2. The provisionally selected candidates must deposit the requisite counselling fee of 50,000/-.

3. The adjustable counselling fee of 50,000/- deposited with the CLAT office will be transferred to the respective participating NLU where the candidate has finally

taken admission after the completion of the entire admission process.

4. The candidates failing to deposit the requisite counselling fee through the CLAT website by the specified date will lose their right to be considered for admission under CLAT-2016 and their names will be dropped from the CLAT-2016 merit list.

5. The candidates have to reserve their seats after paying the counselling fee by following the procedure prescribed in counselling guidelines given on the CLAT-2016 website.

STEP 3:

Publication of the second list having the names of finalized candidates after payment of counselling fee and additional waitlisted candidates

1. The CLAT office shall publish a second list of candidates who have paid their counselling fee and reserved their seat in the participating NLUs.

2. A list of waitlisted candidates will also be released in the second list who are provisionally selected against dropped out candidates if any.

3. The additional candidates are also required to pay the requisite counselling fee of 50,000/- and reserve their seat within the prescribed time period as per the CLAT calendar.

4. The provisionally selected candidates can withdraw from the admission process within stipulated time as per the CLAT calendar. A nominal fee of Rupees 10,000/- will be deducted from the deposited counselling fee

5. Any withdrawal after the stipulated period will result in forfeiture of the entire amount of counselling fee.

STEP 4:

Publication of the third list allotting seats to candidates

1. The CLAT office shall publish a comprehensive third allotment list of candidates who have paid their counselling fee and reserved their seat in the participating NLUs.

2. The comprehensive list shall include the name of candidates who have paid the counselling fee against the first and second indicative list.

3. A list of waitlisted candidates will also be released along with the third allotment list who are provisionally selected against dropped out candidates.

4. These candidates are also required to pay the requisite counselling fee and reserve their seat within the prescribed time period as per the CLAT calendar.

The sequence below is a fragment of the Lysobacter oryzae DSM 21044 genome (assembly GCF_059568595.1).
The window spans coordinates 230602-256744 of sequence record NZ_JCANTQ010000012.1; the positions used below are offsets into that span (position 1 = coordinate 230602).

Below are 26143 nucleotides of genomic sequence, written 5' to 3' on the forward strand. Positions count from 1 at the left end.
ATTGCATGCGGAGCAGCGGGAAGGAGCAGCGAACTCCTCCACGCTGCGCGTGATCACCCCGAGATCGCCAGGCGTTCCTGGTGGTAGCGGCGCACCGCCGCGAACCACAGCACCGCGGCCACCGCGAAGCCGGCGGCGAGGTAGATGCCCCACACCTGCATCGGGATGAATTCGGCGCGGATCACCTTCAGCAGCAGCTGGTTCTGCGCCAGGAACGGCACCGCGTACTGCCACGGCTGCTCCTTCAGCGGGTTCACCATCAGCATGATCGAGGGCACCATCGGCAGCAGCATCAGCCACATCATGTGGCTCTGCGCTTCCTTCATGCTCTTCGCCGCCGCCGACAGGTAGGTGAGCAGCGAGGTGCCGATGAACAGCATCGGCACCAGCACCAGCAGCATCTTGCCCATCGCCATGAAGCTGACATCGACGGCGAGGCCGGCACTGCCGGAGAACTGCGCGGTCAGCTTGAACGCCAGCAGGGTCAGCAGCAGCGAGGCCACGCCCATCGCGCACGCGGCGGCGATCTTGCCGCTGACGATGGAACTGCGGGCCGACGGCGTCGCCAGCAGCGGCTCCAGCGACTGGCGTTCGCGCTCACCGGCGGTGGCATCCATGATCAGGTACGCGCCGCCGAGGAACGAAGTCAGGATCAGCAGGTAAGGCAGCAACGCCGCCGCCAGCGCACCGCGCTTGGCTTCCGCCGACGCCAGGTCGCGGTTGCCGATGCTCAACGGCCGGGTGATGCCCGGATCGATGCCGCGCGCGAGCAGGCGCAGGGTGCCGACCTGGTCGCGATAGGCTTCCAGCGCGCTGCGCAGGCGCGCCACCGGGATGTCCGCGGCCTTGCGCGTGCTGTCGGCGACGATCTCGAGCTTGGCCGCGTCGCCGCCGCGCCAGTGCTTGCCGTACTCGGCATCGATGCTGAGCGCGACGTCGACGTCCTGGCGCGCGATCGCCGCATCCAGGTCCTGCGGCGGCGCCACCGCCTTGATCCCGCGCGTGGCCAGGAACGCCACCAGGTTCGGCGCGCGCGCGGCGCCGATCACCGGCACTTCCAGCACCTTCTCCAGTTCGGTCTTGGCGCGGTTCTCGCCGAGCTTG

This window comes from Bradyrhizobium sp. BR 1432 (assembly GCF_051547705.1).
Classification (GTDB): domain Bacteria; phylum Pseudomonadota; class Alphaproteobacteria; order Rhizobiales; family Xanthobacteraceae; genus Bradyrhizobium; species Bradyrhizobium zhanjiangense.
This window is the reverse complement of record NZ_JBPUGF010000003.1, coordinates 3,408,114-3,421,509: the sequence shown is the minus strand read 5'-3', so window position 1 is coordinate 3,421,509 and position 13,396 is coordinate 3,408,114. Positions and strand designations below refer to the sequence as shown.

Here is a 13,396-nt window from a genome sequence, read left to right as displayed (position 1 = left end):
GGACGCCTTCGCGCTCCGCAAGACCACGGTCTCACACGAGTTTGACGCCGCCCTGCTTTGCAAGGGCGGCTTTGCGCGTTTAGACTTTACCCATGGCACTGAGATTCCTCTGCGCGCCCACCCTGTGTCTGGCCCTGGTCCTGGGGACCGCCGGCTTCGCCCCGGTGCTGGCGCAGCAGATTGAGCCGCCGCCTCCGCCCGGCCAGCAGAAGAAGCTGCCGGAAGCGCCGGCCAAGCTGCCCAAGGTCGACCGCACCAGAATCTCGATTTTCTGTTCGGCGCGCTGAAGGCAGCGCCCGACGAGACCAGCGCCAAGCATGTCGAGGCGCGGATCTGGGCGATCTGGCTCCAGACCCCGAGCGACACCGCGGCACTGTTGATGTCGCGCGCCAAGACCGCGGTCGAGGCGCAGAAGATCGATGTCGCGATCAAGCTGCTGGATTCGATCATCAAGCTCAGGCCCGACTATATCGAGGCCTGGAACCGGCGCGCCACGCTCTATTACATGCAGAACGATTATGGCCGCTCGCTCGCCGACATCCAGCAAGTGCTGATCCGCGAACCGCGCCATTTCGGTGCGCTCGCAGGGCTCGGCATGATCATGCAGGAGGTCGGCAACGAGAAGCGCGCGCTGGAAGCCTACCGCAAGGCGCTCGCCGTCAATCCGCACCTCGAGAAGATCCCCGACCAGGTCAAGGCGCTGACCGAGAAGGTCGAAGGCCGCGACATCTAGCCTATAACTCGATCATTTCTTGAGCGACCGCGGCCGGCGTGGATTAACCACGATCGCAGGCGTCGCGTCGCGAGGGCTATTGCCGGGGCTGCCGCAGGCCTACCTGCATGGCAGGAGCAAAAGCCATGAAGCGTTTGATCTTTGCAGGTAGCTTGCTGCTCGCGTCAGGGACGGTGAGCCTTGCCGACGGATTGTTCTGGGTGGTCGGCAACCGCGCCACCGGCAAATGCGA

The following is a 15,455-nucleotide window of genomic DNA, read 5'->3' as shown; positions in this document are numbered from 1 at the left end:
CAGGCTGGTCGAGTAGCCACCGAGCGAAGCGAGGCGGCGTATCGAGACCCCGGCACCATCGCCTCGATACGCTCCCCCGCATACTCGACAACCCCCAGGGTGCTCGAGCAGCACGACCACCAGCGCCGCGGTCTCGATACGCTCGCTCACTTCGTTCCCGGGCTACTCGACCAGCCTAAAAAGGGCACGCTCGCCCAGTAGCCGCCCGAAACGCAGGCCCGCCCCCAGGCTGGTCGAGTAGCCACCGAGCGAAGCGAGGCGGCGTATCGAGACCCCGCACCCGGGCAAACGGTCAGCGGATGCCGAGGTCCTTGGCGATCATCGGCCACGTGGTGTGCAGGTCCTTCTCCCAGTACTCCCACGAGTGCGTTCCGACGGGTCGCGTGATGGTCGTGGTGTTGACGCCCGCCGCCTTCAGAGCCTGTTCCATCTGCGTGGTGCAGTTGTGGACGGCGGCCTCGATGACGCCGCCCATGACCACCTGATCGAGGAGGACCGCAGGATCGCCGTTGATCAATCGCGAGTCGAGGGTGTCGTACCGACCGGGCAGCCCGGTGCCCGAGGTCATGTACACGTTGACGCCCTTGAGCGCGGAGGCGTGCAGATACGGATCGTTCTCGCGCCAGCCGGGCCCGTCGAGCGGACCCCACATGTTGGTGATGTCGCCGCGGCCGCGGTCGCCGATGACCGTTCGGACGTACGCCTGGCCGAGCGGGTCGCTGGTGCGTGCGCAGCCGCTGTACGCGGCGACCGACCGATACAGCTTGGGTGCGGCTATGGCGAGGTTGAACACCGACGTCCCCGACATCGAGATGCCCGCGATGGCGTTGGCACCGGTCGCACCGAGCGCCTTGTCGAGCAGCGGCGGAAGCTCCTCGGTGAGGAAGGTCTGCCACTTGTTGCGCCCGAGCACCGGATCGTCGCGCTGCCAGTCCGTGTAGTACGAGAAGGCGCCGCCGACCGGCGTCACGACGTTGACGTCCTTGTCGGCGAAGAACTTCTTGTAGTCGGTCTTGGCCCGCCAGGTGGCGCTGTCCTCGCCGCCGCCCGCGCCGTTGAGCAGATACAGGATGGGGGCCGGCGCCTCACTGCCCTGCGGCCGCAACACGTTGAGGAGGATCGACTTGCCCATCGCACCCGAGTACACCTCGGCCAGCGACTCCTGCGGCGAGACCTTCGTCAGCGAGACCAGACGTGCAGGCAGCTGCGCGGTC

STEP 5:

Completion of admission formalities at the allotted NLUs

1. After the candidates are finally allotted seats in participating NLUs, they will be required to approach the allotted NLU with the balance amount towards the admission and other fees.

2. The candidates will also have to carry relevant certificates/documents in original issued by the competent authority in support of the various claims made by the candidates, during the scheduled periods given in CLAT-2016 calendar and complete their admission formalities.

3. The certificates in original will be checked by the respective universities at the time of their admission. (For detailed information/updates about the scheduled dates, the candidates must refer to CLAT-2016 calendar as updated from time to time).

4. The candidates not possessing the required certificates/documents in original or failing to meet the eligibility requirements will not be allowed to seek admission in participating NLUs.

5. The candidates seeking admission under various categories specially those belonging to the reserved categories such as SC/ST/OBC/Specially abled person/DFF/NRI and the unreserved category candidates seeking admission under state domicile category, will be required to obtain the relevant and authentic certificates/documents from the competent authorities and produce the same at the time of admission in the concerned NLU.

6. Those candidates who fail to report at the allotted NLU after the publication of CLAT merit list and fail to complete the admission formalities as per CLAT-2016 calendar will automatically lose their claim for admission and their entire amount of the counselling fee of 50,000/- will be forfeited.

List of Law Colleges accepting CLAT score:

Name of the Institution                                                       

National Law School of India University Bangalore (Year of joining CLAT 2008)

Nalsar University of Law, Hyderabad (Year of joining CLAT 2008)

The West Bengal National University of Juridical Sciences, Kolkata (Year of joining CLAT 2008)

National Law Institute University, Bhopal    (Year of joining CLAT 2008)

National Law University, Jodhpur (Year of joining CLAT 2008)

Hidayatullah National Law University, Raipur (Year of joining CLAT 2008)

Gujarat National Law University, Gandhinagar (Year of joining CLAT 2008)                

Dr. Ram Manohar Lohia National Law University, Lucknow (Year of joining CLAT 2009)

Rajiv Gandhi National University of Law, Patiala (Year of joining CLAT 2009)

Chanakya National Law University, Patna (Year of joining CLAT 2009)

National University of Advanced Legal Studies, Kochi, (Year of joining CLAT 2009)

National Law University, Orissa, Cuttack, (Year of joining CLAT 2012)

National University of Study and Research in Law, Ranchi (Year of joining CLAT 2012)

National Law University and Judicial Academy, Assam, Guwahati (Year of joining CLAT 2012)

Damodaram Sanjivayya National Law University, Visakhapatnam (Year of joining CLAT 2014)

Tamil Nadu National Law School, Tiruchirappalli (Year of joining CLAT 2014)

Maharashtra National Law University, Mumbai (Year of joining CLAT 2016)